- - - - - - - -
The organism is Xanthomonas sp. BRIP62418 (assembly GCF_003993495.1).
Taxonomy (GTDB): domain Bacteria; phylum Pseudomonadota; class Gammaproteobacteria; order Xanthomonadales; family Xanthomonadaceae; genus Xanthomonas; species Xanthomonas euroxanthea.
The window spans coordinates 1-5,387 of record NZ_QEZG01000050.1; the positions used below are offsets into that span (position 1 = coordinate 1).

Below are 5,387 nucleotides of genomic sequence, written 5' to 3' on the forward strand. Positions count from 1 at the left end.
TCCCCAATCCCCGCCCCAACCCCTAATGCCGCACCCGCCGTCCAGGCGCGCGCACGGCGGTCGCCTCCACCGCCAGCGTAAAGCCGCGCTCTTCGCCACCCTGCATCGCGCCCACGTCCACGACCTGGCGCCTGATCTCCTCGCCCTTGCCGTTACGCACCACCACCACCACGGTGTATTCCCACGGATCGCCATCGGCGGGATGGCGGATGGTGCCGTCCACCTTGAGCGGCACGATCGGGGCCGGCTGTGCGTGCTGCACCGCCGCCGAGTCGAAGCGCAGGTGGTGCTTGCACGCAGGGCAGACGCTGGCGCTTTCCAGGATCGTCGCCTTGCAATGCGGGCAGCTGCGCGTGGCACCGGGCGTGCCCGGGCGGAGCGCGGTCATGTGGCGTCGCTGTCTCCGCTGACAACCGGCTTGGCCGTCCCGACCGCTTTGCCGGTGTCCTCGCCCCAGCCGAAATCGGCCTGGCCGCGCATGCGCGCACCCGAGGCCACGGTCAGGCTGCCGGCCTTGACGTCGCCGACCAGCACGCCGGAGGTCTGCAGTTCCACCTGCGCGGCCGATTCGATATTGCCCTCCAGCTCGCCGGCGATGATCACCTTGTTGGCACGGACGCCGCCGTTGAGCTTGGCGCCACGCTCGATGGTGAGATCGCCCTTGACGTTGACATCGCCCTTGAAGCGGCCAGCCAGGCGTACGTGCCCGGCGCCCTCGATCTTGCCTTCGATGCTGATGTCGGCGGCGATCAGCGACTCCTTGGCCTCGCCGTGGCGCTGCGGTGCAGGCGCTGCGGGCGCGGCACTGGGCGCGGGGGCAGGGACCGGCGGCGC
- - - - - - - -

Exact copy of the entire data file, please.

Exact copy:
The organism is Xanthomonas sp. BRIP62418 (assembly GCF_003993495.1).
Taxonomy (GTDB): domain Bacteria; phylum Pseudomonadota; class Gammaproteobacteria; order Xanthomonadales; family Xanthomonadaceae; genus Xanthomonas; species Xanthomonas euroxanthea.
The window spans coordinates 1-5,387 of record NZ_QEZG01000050.1; the positions used below are offsets into that span (position 1 = coordinate 1).

Below are 5,387 nucleotides of genomic sequence, written 5' to 3' on the forward strand. Positions count from 1 at the left end.
TCCCCAATCCCCGCCCCAACCCCTAATGCCGCACCCGCCGTCCAGGCGCGCGCACGGCGGTCGCCTCCACCGCCAGCGTAAAGCCGCGCTCTTCGCCACCCTGCATCGCGCCCACGTCCACGACCTGGCGCCTGATCTCCTCGCCCTTGCCGTTACGCACCACCACCACCACGGTGTATTCCCACGGATCGCCATCGGCGGGATGGCGGATGGTGCCGTCCACCTTGAGCGGCACGATCGGGGCCGGCTGTGCGTGCTGCACCGCCGCCGAGTCGAAGCGCAGGTGGTGCTTGCACGCAGGGCAGACGCTGGCGCTTTCCAGGATCGTCGCCTTGCAATGCGGGCAGCTGCGCGTGGCACCGGGCGTGCCCGGGCGGAGCGCGGTCATGTGGCGTCGCTGTCTCCGCTGACAACCGGCTTGGCCGTCCCGACCGCTTTGCCGGTGTCCTCGCCCCAGCCGAAATCGGCCTGGCCGCGCATGCGCGCACCCGAGGCCACGGTCAGGCTGCCGGCCTTGACGTCGCCGACCAGCACGCCGGAGGTCTGCAGTTCCACCTGCGCGGCCGATTCGATATTGCCCTCCAGCTCGCCGGCGATGATCACCTTGTTGGCACGGACGCCGCCGTTGAGCTTGGCGCCACGCTCGATGGTGAGATCGCCCTTGACGTTGACATCGCCCTTGAAGCGGCCAGCCAGGCGTACGTGCCCGGCGCCCTCGATCTTGCCTTCGATGCTGATGTCGGCGGCGATCAGCGACTCCTTGGCCTCGCCGTGGCGCTGCGGTGCAGGCGCTGCGGGCGCGGCACTGGGCGCGGGGGCAGGGACCGGCGGCGC